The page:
For years I have been a captive viewer of the Food Network and have enjoyed, learned and experimented with many recipes and ideas from the chefs on the programs. Some of them (like Emeril) you tire of and other’s are just entertaining. Paula hit the scene and we were all mesmerized by the sheer volume of fat, butter and sugar she laced into every recipe. He ha…Southern Cooking. The stuff that plugs up arteries and sends your pancreas (insulin device) into shock. I don’t think I ever replicated any of her recipes for two reasons. I knew I would love the flavor, who wouldn’t like the flavor of butter, fat and sugar, and I also new that too much of Paula would do me in at some point down the road.
I was at a BlogHer conference a couple of years ago and she was a guest speaker. You didn’t have to tell me where she was. My nose just followed the smell of butter permeating throughout the “Exhibitors Hall” and like the pied piper, we were all there. Back then she looked like Paula, the original model, not like her current Food Network photo, shown above. This one looks like she’s been pulled, injected and stuffed a box of Chicklets in her mouth. This picture tells me that people around her are afraid to tell the empress she has no clothes! This is a “danger” sign that signals “my ego has taken over”.
We knew it would happen, it was simply a matter of time. Eating like that increases your chances of speeding up a number of health issues, inclusive of diabetes. Type 2 Diabetes is no laughing matter and many who have the disease haven’t been eating like Paula. It’s a struggle and a lifetime of making choices. So why did Paula make the choice to hide her condition for so long? I get that you need time to digest a diagnosis like this one and it is a very personal reality. But she could have made other choices and decisions that would not have harmed her reputation, disappointed her fans, maintained her “women of the people” image and stepped up to be a role model and spokesperson for Diabetes. Heck, she could have changed courses at the Food Network and created a “Southern Cooking Bible for Diabetics and People who don’t want Butter and Cream and Everything In-between” show.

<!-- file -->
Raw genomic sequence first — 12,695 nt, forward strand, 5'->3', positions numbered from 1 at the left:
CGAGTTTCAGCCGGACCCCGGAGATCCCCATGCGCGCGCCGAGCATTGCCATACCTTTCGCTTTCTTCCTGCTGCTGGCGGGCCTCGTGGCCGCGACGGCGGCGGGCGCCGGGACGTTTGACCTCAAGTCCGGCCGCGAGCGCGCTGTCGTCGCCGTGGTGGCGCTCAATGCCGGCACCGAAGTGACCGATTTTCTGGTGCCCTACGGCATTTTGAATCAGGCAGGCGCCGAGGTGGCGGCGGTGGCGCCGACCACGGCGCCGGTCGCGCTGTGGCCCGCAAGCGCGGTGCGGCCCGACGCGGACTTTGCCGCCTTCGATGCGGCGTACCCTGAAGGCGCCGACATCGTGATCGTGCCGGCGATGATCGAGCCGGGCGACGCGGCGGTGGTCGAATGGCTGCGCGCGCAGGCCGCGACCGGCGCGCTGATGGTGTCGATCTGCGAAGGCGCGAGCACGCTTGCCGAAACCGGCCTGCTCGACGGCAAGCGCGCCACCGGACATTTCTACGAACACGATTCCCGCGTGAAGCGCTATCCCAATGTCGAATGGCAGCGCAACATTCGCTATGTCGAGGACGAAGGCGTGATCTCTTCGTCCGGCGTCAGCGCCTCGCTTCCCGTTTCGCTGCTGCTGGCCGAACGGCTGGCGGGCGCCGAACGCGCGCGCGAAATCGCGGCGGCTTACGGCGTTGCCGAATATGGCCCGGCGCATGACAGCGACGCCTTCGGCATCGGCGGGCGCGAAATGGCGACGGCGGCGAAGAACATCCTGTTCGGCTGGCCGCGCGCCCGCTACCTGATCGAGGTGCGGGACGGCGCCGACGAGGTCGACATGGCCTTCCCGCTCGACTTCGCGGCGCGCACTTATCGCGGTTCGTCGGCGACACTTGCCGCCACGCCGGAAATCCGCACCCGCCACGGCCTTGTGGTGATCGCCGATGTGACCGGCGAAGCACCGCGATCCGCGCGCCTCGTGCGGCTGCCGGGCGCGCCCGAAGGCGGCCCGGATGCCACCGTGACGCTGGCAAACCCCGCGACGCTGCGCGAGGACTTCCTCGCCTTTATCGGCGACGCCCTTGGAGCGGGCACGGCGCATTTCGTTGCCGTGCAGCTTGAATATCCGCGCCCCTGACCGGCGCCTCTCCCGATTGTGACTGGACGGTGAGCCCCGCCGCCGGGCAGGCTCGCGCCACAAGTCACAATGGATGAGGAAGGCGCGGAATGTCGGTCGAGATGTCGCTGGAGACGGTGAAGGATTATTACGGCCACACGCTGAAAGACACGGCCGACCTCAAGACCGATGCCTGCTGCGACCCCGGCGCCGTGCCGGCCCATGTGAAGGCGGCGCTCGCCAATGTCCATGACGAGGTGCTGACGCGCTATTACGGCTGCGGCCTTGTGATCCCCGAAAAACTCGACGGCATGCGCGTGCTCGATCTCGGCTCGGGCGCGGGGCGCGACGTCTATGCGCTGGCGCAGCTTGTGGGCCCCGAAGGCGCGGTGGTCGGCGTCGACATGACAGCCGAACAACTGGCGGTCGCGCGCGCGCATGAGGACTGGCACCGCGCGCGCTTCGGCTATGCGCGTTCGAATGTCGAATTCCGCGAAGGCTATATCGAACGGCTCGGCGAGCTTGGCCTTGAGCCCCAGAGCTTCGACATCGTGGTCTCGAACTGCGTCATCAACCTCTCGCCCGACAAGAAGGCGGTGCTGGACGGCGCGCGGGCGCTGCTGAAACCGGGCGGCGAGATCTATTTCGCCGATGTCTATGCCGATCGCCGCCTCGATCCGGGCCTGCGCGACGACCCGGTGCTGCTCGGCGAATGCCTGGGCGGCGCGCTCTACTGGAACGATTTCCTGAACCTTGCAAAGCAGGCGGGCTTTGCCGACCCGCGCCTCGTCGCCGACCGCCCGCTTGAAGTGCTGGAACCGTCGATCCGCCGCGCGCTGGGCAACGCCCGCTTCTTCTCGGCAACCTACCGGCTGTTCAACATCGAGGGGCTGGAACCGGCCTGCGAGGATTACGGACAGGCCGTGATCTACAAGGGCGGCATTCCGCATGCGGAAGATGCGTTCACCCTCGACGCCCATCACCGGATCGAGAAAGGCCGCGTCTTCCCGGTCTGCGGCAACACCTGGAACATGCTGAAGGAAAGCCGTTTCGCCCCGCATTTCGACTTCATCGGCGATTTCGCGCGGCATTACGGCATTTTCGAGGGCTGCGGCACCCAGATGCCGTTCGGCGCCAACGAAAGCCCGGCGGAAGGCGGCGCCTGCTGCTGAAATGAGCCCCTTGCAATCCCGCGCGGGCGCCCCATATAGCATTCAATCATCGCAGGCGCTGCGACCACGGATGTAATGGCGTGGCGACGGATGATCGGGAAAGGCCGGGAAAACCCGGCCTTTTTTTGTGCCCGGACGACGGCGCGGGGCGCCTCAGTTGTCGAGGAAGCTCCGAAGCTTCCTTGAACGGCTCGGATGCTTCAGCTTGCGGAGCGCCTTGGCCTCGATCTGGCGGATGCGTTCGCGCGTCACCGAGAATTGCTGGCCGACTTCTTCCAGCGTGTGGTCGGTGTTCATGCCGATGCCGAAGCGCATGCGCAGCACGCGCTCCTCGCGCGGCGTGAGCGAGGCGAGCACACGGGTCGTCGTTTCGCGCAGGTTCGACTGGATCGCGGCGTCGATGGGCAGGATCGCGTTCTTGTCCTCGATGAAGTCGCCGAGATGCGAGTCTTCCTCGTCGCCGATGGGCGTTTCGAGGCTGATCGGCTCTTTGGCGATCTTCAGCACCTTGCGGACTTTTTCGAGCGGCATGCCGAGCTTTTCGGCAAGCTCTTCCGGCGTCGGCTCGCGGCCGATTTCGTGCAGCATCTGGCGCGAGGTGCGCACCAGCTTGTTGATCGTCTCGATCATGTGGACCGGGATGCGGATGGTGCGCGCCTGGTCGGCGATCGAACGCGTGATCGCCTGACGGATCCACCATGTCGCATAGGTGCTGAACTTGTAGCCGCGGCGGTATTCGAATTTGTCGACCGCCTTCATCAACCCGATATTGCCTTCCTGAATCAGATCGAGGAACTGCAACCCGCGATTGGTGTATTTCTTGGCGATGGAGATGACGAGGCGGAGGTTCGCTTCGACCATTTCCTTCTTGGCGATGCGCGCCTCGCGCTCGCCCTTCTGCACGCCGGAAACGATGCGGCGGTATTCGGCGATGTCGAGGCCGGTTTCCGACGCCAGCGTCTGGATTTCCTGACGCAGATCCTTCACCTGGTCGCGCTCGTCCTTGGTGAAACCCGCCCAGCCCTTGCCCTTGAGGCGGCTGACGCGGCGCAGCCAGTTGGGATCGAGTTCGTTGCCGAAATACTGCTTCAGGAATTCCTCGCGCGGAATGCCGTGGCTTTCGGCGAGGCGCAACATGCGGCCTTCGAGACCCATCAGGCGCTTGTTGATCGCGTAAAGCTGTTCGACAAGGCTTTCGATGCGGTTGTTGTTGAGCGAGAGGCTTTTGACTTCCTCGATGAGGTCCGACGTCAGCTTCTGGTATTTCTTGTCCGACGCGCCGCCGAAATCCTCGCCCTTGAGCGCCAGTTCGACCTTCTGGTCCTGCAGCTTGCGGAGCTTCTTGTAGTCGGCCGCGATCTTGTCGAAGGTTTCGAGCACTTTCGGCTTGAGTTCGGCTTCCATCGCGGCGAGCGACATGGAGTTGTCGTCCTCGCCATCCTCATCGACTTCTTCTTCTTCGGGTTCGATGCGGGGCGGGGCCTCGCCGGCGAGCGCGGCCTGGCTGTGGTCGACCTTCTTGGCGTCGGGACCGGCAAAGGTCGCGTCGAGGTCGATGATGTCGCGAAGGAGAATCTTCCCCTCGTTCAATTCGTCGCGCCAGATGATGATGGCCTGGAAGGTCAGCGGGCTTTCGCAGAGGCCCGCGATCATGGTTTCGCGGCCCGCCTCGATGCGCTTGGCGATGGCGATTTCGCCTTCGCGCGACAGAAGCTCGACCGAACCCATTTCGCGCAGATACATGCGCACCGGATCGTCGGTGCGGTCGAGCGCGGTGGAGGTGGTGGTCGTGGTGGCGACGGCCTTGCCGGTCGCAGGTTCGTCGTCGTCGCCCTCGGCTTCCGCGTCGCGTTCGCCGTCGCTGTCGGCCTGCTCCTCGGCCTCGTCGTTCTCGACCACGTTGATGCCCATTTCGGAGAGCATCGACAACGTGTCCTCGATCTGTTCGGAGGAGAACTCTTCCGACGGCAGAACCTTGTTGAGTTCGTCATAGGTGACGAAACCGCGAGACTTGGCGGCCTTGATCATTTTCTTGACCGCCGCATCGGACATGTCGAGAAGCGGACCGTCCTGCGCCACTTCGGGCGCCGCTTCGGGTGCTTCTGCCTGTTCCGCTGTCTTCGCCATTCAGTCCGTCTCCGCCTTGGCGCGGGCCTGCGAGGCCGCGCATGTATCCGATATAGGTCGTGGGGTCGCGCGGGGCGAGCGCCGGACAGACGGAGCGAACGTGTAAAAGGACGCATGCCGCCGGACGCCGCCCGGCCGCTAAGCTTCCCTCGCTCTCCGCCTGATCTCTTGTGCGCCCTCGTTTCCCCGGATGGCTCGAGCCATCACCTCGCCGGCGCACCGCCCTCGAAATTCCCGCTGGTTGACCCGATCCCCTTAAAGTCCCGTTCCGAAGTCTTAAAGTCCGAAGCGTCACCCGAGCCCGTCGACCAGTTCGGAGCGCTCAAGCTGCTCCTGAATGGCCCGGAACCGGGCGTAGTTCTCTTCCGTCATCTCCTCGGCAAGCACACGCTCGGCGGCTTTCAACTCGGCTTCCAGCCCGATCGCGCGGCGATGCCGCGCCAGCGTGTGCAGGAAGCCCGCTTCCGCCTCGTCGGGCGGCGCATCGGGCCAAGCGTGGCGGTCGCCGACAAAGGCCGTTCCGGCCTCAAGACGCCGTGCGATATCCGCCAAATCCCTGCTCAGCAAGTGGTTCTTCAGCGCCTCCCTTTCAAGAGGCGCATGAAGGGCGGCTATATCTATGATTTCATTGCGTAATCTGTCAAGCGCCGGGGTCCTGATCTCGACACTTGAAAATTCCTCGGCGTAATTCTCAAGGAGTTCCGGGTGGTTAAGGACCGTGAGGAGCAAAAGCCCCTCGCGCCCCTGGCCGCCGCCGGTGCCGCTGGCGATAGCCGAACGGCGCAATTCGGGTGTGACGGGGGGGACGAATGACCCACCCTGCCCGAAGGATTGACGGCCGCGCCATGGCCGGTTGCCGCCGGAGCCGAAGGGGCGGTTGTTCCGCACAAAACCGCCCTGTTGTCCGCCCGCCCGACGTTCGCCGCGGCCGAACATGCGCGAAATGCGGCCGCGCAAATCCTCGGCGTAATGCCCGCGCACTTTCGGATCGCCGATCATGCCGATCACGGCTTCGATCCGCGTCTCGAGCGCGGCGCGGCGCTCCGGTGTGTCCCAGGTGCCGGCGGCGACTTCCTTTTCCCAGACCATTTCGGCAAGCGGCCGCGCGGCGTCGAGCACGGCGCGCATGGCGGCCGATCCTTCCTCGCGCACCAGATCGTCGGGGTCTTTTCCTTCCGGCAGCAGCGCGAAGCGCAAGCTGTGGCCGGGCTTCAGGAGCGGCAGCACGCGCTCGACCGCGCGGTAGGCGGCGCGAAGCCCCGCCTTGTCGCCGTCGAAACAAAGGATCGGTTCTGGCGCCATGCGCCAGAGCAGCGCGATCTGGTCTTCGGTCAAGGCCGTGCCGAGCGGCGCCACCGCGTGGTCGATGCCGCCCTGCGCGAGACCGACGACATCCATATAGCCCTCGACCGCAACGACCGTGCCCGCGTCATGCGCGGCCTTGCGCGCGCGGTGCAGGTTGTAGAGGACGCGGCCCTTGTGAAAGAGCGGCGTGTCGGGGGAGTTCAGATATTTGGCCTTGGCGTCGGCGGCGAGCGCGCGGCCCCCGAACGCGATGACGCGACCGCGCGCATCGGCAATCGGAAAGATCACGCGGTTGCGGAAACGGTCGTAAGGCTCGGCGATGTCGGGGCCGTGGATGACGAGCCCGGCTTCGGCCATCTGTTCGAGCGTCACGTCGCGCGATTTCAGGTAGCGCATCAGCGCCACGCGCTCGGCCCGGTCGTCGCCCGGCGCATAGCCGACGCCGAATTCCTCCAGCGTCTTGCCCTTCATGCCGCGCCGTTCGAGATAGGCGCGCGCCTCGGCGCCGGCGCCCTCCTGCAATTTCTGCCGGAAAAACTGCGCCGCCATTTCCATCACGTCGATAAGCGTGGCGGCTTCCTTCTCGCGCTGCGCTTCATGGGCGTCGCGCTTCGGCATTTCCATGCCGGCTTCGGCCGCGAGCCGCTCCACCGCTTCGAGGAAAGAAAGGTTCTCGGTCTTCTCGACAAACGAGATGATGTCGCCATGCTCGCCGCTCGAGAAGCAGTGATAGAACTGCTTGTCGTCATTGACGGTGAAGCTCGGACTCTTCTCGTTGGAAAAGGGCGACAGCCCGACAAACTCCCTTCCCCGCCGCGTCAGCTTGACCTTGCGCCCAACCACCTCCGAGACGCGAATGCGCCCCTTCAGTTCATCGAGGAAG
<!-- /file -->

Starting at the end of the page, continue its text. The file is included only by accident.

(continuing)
Instead, she chooses to hide things and come clean on the same day she announced her “deal” with Novo Nordisk, as a spokesperson for a $500 per month, Type 2 Diabetes drug, Victoza. Really? Who was advising her? Her publicist of 6 years quit in December, apparently as a result of Paula’s choices and the predictable 24/7 reputation damage control that would ensue. As a communication executive myself, I know what’s required to manage “reputation” of people or brands, and when you have too, you burn the midnight oil for a cause you believe in but for this…I would have quit too.This was both predictable and unfortunate. Unfortunate for the diabetics whose plight has been challenged by her fear of being truthful, unfortunate for her fans who now feel duped and unfortunate for Paula who could have really made a difference in the lives of so many people, diabetic or otherwise. Everyone benefits from a better diet.
Some say “get over it”, its an entertainment show, people make their choices. I hear that but also believe that her form of entertainment could have greater purpose and still taste good. Her decision does not reek of butter and whoopie pies, it reeks of money, ego and greed.